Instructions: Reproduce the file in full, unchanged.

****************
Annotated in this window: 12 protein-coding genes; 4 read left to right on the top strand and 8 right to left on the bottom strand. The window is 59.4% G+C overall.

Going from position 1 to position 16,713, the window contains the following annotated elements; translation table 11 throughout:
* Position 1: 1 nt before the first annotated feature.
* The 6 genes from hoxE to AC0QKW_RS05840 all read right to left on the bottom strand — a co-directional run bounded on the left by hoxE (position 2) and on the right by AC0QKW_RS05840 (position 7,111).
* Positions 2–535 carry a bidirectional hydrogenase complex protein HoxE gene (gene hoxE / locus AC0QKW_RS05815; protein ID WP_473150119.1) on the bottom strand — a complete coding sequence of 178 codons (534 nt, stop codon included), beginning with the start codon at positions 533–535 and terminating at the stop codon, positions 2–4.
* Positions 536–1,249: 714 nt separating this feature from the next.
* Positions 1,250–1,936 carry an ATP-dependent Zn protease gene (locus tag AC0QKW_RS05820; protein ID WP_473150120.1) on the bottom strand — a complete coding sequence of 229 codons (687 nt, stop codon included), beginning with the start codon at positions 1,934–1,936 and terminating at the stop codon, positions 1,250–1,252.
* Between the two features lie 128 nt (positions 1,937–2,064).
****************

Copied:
Annotated in this window: 12 protein-coding genes; 4 read left to right on the top strand and 8 right to left on the bottom strand. The window is 59.4% G+C overall.

Going from position 1 to position 16,713, the window contains the following annotated elements; translation table 11 throughout:
* Position 1: 1 nt before the first annotated feature.
* The 6 genes from hoxE to AC0QKW_RS05840 all read right to left on the bottom strand — a co-directional run bounded on the left by hoxE (position 2) and on the right by AC0QKW_RS05840 (position 7,111).
* Positions 2–535 carry a bidirectional hydrogenase complex protein HoxE gene (gene hoxE / locus AC0QKW_RS05815; protein ID WP_473150119.1) on the bottom strand — a complete coding sequence of 178 codons (534 nt, stop codon included), beginning with the start codon at positions 533–535 and terminating at the stop codon, positions 2–4.
* Positions 536–1,249: 714 nt separating this feature from the next.
* Positions 1,250–1,936 carry an ATP-dependent Zn protease gene (locus tag AC0QKW_RS05820; protein ID WP_473150120.1) on the bottom strand — a complete coding sequence of 229 codons (687 nt, stop codon included), beginning with the start codon at positions 1,934–1,936 and terminating at the stop codon, positions 1,250–1,252.
* Between the two features lie 128 nt (positions 1,937–2,064).